Clearly, just as Bruno was not speaking of the earth ‘itself’, as a physical thing, so Czernowin’s music is no simple simulation of physical realities, even where she speaks of “a concise and concentrated focus on a singular physical gesture. Close examination of the gesture reveals the strange physical laws of the world in which the gesture exists, and the body performing it”.13 This is, instead, an attempt, on the one hand, to think of the activities of impossible matter under the restrictions of the laws of the natural world and the bodies which populate it, and, on the other, to (re)capture a pre-rational artistic response to the world, remembering that “alchemic texts presented mercury as the (male) child of water (which is female), but older than her, and sometimes as the water’s child and father. In these texts, mercury is sometimes fighting for a kingdom against his father, whom he kills.”14 Just these sorts of impossibilities have little place in a rational, scientific world view, but are precisely the theme to which Czernowin finds herself devoted. What links Czernowin most strongly to the alchemists, however, is that, although these idea are presented in poetic form, they are not (or are certainly not only) metaphors. Czernowin says that, in Sahaf (2008), for saxophone, electric guitar, piano, and percussion,

one can think of a river, in which there is all sorts of junk. Wood, metal, glass, leftovers, whatever. At the delta of the river, everything empties into an enormous mill. But the hard bits don’t simply allow themselves to be crushed. The machine begins to stutter, the mill machinery threatens to break, but then freone can think of a river, in which there is all sorts of junk. Wood, metal, glass, leftovers, whatever. At the delta of the river, everything empties into an enormous mill. But the hard bits don’t simply allow themselves to be crushed. The machine begins to stutter, the mill machinery threatens to break, but then frees itself and starts up again more powerfully…15

As she goes on to stress, though there is a metaphorical level, there is, too, a level on which these ideas are literally, though musically, figured: “Much of this image of the river can be heard in the music very easily: the stuttering of the machine, the detritus, perhaps the howling of the electric guitar.”16 Yet the aural experience does not allow such images to be reduced to a simple dichotomy between the programmatic and the metaphorical. The sense is much more one in which such metaphors have taken on material form, such that they have real consequences, beyond the realm of metaphor: “the voices of water are hardly metaphoric at all; […] the language of the waters is a direct poetic reality; that streams and rivers provide the sound for mute country landscapes, and do it with a strange fidelity; […] murmuring waters teach birds and men to sing, speak, recount”.17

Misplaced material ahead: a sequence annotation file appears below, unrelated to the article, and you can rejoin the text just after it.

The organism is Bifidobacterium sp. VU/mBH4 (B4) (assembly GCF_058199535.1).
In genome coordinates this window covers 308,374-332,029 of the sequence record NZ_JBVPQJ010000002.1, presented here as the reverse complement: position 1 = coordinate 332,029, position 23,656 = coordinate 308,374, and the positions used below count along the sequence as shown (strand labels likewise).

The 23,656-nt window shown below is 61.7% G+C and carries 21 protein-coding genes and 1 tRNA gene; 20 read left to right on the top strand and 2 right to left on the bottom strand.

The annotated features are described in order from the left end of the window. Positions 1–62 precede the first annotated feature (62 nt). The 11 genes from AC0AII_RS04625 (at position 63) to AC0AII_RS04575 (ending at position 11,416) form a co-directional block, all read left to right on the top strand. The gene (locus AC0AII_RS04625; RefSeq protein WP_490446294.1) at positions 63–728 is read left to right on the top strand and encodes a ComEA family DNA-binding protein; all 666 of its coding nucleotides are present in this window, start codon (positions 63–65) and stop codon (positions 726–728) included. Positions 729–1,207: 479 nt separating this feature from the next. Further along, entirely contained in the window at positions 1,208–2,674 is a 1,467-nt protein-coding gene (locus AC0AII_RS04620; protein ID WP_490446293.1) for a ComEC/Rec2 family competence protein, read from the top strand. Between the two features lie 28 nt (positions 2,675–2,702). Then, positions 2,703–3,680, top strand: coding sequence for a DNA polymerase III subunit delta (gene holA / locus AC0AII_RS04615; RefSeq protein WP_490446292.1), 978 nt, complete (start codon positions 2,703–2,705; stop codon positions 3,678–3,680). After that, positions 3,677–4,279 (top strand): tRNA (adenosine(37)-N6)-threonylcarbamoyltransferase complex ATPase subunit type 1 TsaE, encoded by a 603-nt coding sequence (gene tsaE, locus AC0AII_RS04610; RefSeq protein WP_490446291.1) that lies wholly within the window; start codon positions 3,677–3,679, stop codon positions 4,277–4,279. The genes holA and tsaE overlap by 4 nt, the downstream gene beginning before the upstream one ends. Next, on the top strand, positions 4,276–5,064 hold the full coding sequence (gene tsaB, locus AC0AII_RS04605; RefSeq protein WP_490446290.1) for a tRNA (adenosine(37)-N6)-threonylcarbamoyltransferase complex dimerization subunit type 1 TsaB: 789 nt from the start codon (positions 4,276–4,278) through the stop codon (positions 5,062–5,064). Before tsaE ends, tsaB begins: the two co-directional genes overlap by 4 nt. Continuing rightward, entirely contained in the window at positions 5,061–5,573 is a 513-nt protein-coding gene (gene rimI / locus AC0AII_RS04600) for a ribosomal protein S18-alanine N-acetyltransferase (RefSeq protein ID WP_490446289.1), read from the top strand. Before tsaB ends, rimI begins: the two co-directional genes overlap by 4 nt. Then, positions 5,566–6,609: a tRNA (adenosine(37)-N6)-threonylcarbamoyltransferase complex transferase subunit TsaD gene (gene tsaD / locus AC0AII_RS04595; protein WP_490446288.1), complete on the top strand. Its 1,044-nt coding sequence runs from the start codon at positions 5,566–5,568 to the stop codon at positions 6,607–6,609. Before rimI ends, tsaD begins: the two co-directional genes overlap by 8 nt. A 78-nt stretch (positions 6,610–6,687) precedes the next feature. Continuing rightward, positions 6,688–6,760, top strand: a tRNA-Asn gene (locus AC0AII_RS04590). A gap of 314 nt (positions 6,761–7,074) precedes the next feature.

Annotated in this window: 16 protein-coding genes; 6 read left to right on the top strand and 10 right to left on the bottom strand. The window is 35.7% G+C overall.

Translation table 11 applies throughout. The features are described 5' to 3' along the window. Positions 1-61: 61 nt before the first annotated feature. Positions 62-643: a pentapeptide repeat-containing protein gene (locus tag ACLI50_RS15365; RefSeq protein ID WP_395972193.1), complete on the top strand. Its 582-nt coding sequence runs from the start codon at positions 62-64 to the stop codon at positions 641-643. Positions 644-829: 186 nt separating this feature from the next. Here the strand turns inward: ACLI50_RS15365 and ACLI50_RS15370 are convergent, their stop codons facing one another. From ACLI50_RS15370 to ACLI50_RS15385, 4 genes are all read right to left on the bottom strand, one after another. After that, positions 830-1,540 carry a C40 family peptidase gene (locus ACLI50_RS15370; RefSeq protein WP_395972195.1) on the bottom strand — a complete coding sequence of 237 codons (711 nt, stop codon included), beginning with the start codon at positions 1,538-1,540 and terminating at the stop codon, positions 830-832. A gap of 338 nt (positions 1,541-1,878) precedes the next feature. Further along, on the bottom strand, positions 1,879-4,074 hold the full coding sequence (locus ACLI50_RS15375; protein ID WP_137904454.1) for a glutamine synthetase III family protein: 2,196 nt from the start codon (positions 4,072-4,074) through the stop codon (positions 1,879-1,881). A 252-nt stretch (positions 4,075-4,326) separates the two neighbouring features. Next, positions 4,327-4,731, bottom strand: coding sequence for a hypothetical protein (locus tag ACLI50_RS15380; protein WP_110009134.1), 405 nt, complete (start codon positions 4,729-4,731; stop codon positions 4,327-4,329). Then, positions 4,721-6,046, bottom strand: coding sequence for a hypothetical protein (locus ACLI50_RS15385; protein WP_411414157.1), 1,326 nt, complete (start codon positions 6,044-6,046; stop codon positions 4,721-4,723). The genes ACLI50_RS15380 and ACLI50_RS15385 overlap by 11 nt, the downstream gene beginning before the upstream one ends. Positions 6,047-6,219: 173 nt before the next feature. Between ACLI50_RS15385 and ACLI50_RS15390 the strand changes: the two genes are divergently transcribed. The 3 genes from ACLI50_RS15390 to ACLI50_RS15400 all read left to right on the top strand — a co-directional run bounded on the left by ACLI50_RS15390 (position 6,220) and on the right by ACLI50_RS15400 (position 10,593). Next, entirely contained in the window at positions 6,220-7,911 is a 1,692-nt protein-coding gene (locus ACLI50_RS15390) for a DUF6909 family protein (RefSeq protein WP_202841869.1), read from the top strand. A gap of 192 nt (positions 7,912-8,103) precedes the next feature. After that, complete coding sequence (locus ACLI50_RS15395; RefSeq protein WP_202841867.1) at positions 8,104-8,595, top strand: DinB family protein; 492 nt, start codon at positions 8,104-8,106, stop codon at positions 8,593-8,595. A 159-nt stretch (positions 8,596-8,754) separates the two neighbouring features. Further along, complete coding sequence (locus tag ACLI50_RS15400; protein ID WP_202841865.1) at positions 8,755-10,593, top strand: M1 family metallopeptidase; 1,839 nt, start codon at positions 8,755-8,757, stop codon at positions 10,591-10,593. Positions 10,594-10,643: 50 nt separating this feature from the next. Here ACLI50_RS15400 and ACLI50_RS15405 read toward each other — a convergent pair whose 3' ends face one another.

1. Martin Iddon, ‘both/neither: On elements of and in Chaya Czernowin’s recent music’, Maim (Mode Records: mode219, 2010).
  2. Chaya Czernowin, Hidden (Schott: ED 56379, 2013–14)
  3. ‘Zohar’ might also be translated as ‘light’, but is not here related to the alchemical light which is coterminous with fire. Nevertheless, given the Kabbalistic readings of titles which pervade here, it is notable that The Zohar is a foundational text of the Kabbalistic tradition.
  4. Gaston Bachelard, Water and Dreams: An Essay On the Imagination of Matter, tr. Edith R. Farrell (Dallas, TX: Dallas Institute of Humanities and Culture, 1994 [1942]), 2.
  5. Chaya Czernowin, ‘Compositional Ideas and Trajectories in Recent Works’, Komponieren in der Gegenwart: Texte der 42. Internationalen Ferienkurse für Neue Musik 2004, ed. Jörn Peter Hiekel (Saarbrücken: Pfau, 2006), 24–38 (25).
  6. Gaston Bachelard, ‘The Hand Dreams: On Material Imagination’, in Mary McAllester Jones, Gaston Bachelard, Subversive Humanist: Texts and Readings (Madison, WI: University of Wisconsin Press, 1991 [1942]), 102–06 (105).